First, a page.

Friday, 06 January 2017 11:49

LG shows off intelligent robots for home and work


LG has showcased a line-up of intelligent robots at the 2017 Consumer Electronics Show, including a home robot that doubles as a smart home gateway and intelligent home notification centre and advanced robots designed for use in airports and other public spaces.

The technology to make useful and affordable robots is within reach and includes smart sensors, LIDAR (Light Detection and Ranging) radar, facial recognition, Wi-Fi and Bluetooth, spatial mapping and negotiation, and enough computing power for basic artificial intelligence and meaningful robot/human communications and interaction a.k.a. Cortana, Alexa, and chatbots.

Robots are projected to take on at least 6% of US jobs by 2021, according to a Forrester research report. The disruptive tidal wave is projected to start by replacing menial, repetitive and dangerous tasks, but will move to autonomous vehicles, customer facing roles, digital concierges, and more. Many homes are expected to have an advanced robotic helper in the next 10 years.

Song Dae-hyun, president of LG Electronics and Home Appliance & Air Solutions Company, said, “LG has been involved in smart technology and robotics for many years (as) evidenced by the HOM-BOT robot vacuum cleaner being our most visible consumer effort. At CES, we’re demonstrating how we’re taking the knowledge gleaned from years of research and applying that to various situations inside and outside the home.”

Robots on display include:

Hub Robot

LG CES RobotLG’s Hub Robot connects to other smart appliances in the home. It uses Amazon Alexa’s voice recognition technology to complete household tasks such as turning on an air-conditioner or changing a dryer cycle with simple verbal commands. The Hub Robot is equipped with an interactive display that can provide information such as images of contents inside a refrigerator, and recipes, complete with step-by-step audio instructions. Additionally, it can play music, set alarms, create reminder memos and provide weather and traffic updates.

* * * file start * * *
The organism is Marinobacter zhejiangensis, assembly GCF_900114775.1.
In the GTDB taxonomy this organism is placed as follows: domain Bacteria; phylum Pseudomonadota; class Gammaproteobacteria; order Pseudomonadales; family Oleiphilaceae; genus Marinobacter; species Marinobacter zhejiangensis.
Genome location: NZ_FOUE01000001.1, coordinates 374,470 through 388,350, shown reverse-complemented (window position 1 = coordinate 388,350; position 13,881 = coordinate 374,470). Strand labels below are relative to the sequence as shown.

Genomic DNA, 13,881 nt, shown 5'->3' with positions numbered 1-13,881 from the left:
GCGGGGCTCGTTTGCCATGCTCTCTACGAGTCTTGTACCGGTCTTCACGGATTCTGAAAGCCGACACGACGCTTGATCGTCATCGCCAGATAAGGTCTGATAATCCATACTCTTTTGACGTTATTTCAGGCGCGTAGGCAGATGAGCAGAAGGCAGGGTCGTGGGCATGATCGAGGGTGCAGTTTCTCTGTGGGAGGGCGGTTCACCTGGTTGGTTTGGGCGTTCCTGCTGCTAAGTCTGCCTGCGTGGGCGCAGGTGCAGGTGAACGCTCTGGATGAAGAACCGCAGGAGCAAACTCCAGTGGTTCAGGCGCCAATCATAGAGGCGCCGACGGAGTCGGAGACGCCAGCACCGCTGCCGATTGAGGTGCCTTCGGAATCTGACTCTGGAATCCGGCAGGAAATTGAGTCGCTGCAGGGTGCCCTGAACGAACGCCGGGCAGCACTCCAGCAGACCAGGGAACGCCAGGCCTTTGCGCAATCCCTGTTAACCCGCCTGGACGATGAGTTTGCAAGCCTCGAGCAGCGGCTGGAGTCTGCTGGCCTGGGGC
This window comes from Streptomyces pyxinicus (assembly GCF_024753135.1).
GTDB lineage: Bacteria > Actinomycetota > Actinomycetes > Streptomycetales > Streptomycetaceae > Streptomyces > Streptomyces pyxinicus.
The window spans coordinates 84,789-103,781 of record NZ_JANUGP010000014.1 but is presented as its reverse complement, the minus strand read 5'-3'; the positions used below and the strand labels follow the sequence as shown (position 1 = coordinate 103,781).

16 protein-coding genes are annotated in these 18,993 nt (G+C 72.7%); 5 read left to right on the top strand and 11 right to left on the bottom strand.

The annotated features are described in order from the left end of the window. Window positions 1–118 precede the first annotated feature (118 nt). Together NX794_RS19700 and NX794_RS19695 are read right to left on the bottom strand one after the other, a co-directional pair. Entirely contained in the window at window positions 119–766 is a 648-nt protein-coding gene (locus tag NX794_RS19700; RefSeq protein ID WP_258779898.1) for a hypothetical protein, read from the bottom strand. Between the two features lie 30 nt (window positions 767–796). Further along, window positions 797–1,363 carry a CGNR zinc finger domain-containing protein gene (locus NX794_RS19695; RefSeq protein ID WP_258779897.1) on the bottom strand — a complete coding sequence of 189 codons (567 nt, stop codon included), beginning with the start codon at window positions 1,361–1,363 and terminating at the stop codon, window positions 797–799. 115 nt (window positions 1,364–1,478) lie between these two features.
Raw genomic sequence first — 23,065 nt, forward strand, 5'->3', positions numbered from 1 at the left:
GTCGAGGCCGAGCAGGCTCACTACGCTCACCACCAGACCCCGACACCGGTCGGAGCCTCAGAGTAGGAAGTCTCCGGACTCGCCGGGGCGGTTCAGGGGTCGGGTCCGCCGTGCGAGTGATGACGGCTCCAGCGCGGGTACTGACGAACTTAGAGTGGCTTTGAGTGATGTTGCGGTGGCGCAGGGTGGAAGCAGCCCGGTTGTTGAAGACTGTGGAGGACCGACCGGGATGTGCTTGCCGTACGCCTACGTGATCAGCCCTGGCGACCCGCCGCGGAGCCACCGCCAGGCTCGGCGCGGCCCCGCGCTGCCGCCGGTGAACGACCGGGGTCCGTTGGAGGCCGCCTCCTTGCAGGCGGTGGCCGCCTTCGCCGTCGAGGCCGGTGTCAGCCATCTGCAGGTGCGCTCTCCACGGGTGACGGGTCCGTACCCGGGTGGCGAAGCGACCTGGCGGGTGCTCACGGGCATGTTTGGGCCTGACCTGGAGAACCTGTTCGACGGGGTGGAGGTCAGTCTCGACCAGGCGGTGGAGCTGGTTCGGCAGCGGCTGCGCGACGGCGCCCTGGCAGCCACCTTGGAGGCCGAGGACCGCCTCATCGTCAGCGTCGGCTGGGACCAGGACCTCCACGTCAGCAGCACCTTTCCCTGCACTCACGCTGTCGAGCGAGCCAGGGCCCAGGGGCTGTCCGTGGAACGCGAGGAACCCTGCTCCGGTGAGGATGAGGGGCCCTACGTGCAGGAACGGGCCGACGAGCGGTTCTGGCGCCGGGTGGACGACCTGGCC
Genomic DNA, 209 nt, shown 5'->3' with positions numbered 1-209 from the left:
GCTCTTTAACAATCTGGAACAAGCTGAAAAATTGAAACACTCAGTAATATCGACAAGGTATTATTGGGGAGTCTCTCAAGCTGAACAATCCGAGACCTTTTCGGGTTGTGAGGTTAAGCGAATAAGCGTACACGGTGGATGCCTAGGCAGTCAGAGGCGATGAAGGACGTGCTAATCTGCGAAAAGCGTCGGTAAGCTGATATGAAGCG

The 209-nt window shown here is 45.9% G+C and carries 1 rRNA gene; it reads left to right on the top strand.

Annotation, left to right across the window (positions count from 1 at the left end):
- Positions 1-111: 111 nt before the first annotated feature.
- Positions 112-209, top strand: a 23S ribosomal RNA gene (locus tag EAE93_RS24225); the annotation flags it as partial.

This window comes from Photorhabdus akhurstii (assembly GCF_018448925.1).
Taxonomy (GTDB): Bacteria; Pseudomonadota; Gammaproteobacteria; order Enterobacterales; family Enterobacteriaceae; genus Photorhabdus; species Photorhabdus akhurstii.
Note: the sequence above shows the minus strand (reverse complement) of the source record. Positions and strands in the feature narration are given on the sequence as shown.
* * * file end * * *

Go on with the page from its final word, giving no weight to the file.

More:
The Hub Robot can move and swivel in place, and express emotions through a face on its display. It is designed to respond to consumers by using body language, such as nodding when answering simple questions. It is aware of activities in the home, such as family members leaving, coming home and going to bed. As the Hub Robot can recognise family members' faces through its camera, it can greet each one differently.

The Hub Robot works best when placed in areas where family members tend to gather. To complement the Hub Robot, LG will also introduce mini-robots that can be placed in other rooms of a house. These mini robots are extensions of the Hub Robot and can perform many of the same functions.

Airport guide robot

LG CES Robot airportThe Airport Guide Robot – soon to be seen in Seoul’s Incheon International Airport – is an intelligent information assistant for travellers, answering questions in four languages: English, Chinese, Japanese and Korean. With a scan of a ticket, the robot can provide detailed information about boarding times and gate locations, and even the weather of a traveller’s destination city. It offers directions within the airport, along with estimated distances and walking times, and can even escort lost or late travellers to their gates.

Airport cleaning robot

LG CES robot cleasnerLG’s Airport Cleaning Robot is a super-sized robot vacuum equipped with a large-capacity dust canister, multiple brushes and motors. It has the latest smart sensors and multiple cameras. Multiple sensors using LIDAR and sensitive bumpers which detect obstacles are used. With simultaneous localisation and mapping (SLAM) technology, it is always aware of its location.

Lawn mowing robot

LG’s Lawn Mowing Robot benefits from years of development of the HOM-BOT vacuum cleaner and can trim grass accurately, reliably and safely. Equipped with many of the advanced sensors and bumpers found in the airport robot, the Lawn Mowing Robot recognises its own location and that of every obstacle in sight. This robot employs a fast-moving blade. The side wire simplifies the ordinarily-complicated installation process without the need to calculate offsets.



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Ray Shaw

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Ray Shaw  has a passion for IT ever since building his first computer in 1980. He is a qualified journalist, hosted a consumer IT based radio program on ABC radio for 10 years, has developed world leading software for the events industry and is smart enough to no longer own a retail computer store!



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